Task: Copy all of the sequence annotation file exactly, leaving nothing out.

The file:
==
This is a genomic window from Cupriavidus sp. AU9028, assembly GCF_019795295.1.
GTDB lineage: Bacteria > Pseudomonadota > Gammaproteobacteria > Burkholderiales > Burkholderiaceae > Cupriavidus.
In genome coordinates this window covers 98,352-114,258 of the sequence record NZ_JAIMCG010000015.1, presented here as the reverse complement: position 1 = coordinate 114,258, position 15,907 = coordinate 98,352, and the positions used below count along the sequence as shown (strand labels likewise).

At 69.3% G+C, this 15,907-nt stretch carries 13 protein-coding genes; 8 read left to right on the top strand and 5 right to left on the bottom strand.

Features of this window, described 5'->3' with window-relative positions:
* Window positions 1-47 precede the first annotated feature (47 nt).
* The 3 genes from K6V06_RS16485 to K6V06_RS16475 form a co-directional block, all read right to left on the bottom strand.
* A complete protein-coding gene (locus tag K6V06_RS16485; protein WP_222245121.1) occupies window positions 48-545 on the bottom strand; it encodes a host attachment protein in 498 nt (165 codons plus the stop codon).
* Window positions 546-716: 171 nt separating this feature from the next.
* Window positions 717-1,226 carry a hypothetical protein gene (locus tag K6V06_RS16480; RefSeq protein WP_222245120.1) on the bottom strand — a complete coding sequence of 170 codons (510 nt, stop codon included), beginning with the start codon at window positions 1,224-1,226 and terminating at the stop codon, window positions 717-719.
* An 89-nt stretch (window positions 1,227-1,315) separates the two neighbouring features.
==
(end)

This is a genomic window from Cupriavidus sp. AU9028, assembly GCF_019795295.1.
GTDB lineage: Bacteria > Pseudomonadota > Gammaproteobacteria > Burkholderiales > Burkholderiaceae > Cupriavidus.
In genome coordinates this window covers 98,352-114,258 of the sequence record NZ_JAIMCG010000015.1, presented here as the reverse complement: position 1 = coordinate 114,258, position 15,907 = coordinate 98,352, and the positions used below count along the sequence as shown (strand labels likewise).

At 69.3% G+C, this 15,907-nt stretch carries 13 protein-coding genes; 8 read left to right on the top strand and 5 right to left on the bottom strand.

Features of this window, described 5'->3' with window-relative positions:
* Window positions 1-47 precede the first annotated feature (47 nt).
* The 3 genes from K6V06_RS16485 to K6V06_RS16475 form a co-directional block, all read right to left on the bottom strand.
* A complete protein-coding gene (locus tag K6V06_RS16485; protein WP_222245121.1) occupies window positions 48-545 on the bottom strand; it encodes a host attachment protein in 498 nt (165 codons plus the stop codon).
* Window positions 546-716: 171 nt separating this feature from the next.
* Window positions 717-1,226 carry a hypothetical protein gene (locus tag K6V06_RS16480; RefSeq protein WP_222245120.1) on the bottom strand — a complete coding sequence of 170 codons (510 nt, stop codon included), beginning with the start codon at window positions 1,224-1,226 and terminating at the stop codon, window positions 717-719.
* An 89-nt stretch (window positions 1,227-1,315) separates the two neighbouring features.